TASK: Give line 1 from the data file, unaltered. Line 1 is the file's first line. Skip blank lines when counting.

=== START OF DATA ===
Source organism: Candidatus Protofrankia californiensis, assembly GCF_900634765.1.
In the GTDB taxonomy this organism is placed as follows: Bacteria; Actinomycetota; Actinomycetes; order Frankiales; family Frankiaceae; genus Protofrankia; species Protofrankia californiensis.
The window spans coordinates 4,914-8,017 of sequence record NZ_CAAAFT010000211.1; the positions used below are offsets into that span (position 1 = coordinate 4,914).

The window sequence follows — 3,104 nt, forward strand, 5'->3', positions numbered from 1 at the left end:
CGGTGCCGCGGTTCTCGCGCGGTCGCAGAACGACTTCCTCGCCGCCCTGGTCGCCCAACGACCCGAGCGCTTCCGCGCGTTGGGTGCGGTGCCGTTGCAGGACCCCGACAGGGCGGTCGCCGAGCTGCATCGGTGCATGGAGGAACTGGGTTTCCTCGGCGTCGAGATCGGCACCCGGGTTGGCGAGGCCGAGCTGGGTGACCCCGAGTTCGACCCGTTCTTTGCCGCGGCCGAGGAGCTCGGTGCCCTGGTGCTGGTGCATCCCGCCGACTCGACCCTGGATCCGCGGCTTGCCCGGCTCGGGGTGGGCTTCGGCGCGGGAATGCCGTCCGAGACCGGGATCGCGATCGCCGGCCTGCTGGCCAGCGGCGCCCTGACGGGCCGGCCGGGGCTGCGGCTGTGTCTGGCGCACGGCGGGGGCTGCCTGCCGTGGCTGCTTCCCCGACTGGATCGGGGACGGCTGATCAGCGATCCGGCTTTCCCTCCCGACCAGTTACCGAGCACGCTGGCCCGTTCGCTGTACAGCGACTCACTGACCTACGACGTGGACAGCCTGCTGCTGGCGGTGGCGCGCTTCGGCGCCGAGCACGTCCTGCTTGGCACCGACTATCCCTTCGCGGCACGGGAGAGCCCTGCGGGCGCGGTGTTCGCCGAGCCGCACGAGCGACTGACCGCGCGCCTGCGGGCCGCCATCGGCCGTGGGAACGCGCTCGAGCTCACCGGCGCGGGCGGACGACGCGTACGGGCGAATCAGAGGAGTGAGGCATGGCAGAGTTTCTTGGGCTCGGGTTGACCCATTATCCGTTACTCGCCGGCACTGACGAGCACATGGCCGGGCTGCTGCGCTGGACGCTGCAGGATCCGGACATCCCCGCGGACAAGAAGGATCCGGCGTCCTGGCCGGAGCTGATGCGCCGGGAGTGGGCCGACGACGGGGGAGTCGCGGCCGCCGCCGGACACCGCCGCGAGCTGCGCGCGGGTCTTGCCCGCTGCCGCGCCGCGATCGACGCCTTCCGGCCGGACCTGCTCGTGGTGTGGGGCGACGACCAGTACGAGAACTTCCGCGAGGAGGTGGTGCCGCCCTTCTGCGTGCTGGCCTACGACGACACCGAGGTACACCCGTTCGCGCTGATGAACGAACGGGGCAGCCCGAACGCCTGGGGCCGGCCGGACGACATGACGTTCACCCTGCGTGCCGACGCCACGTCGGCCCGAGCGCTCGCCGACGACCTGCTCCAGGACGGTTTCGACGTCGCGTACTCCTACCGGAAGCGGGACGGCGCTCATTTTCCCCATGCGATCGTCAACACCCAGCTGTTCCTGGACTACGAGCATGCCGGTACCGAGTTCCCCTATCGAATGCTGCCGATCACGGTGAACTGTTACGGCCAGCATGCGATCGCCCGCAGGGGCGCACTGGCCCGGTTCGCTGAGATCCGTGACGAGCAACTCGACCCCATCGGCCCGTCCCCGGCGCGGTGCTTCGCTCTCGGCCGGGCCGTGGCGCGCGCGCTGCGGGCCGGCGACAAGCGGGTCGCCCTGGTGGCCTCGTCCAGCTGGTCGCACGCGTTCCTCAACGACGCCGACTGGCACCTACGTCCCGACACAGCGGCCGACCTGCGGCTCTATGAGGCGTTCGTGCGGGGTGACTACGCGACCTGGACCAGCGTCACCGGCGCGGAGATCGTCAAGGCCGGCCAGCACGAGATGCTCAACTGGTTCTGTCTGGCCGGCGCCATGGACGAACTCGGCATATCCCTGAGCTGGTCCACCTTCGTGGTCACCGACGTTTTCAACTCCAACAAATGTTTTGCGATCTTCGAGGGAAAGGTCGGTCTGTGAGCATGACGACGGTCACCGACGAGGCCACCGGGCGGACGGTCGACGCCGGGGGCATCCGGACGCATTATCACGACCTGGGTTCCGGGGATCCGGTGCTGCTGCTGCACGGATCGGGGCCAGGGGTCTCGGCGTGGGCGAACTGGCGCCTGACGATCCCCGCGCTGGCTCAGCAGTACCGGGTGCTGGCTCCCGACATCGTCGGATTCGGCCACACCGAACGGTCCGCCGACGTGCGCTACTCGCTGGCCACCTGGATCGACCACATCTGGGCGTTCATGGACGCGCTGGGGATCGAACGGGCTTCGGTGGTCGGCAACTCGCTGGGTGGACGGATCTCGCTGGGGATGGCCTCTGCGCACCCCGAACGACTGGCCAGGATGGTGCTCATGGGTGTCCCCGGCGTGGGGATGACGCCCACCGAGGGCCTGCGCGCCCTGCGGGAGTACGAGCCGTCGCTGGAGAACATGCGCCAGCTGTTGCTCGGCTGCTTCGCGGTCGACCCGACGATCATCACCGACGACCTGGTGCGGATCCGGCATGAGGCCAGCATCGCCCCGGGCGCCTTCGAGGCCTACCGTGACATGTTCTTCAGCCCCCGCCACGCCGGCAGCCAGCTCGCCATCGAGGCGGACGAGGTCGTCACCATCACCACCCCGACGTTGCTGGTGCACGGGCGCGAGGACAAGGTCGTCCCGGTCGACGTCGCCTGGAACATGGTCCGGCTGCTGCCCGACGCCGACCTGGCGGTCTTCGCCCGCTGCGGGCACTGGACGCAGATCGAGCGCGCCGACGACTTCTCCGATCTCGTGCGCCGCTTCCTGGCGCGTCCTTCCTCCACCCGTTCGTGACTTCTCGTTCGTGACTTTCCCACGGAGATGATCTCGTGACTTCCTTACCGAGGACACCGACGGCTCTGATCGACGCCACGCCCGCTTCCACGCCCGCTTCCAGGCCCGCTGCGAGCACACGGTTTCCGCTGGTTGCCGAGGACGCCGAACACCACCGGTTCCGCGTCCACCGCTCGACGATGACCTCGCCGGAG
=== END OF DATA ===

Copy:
Source organism: Candidatus Protofrankia californiensis, assembly GCF_900634765.1.